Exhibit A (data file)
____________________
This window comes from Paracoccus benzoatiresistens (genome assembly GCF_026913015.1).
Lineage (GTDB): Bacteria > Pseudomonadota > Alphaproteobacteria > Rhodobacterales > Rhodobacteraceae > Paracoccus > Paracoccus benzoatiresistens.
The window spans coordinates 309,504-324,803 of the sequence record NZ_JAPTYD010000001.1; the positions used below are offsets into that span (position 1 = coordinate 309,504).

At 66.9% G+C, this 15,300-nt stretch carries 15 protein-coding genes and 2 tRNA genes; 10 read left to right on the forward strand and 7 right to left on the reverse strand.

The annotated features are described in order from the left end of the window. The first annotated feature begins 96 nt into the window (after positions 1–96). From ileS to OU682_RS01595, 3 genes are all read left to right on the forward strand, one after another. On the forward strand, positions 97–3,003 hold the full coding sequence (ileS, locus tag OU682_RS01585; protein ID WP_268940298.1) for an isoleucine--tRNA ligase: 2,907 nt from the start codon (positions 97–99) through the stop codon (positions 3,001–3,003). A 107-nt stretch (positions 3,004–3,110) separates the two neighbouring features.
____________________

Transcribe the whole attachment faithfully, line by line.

This window comes from Paracoccus benzoatiresistens (genome assembly GCF_026913015.1).
Lineage (GTDB): Bacteria > Pseudomonadota > Alphaproteobacteria > Rhodobacterales > Rhodobacteraceae > Paracoccus > Paracoccus benzoatiresistens.
The window spans coordinates 309,504-324,803 of the sequence record NZ_JAPTYD010000001.1; the positions used below are offsets into that span (position 1 = coordinate 309,504).

At 66.9% G+C, this 15,300-nt stretch carries 15 protein-coding genes and 2 tRNA genes; 10 read left to right on the forward strand and 7 right to left on the reverse strand.

The annotated features are described in order from the left end of the window. The first annotated feature begins 96 nt into the window (after positions 1–96). From ileS to OU682_RS01595, 3 genes are all read left to right on the forward strand, one after another. On the forward strand, positions 97–3,003 hold the full coding sequence (ileS, locus tag OU682_RS01585; protein ID WP_268940298.1) for an isoleucine--tRNA ligase: 2,907 nt from the start codon (positions 97–99) through the stop codon (positions 3,001–3,003). A 107-nt stretch (positions 3,004–3,110) separates the two neighbouring features.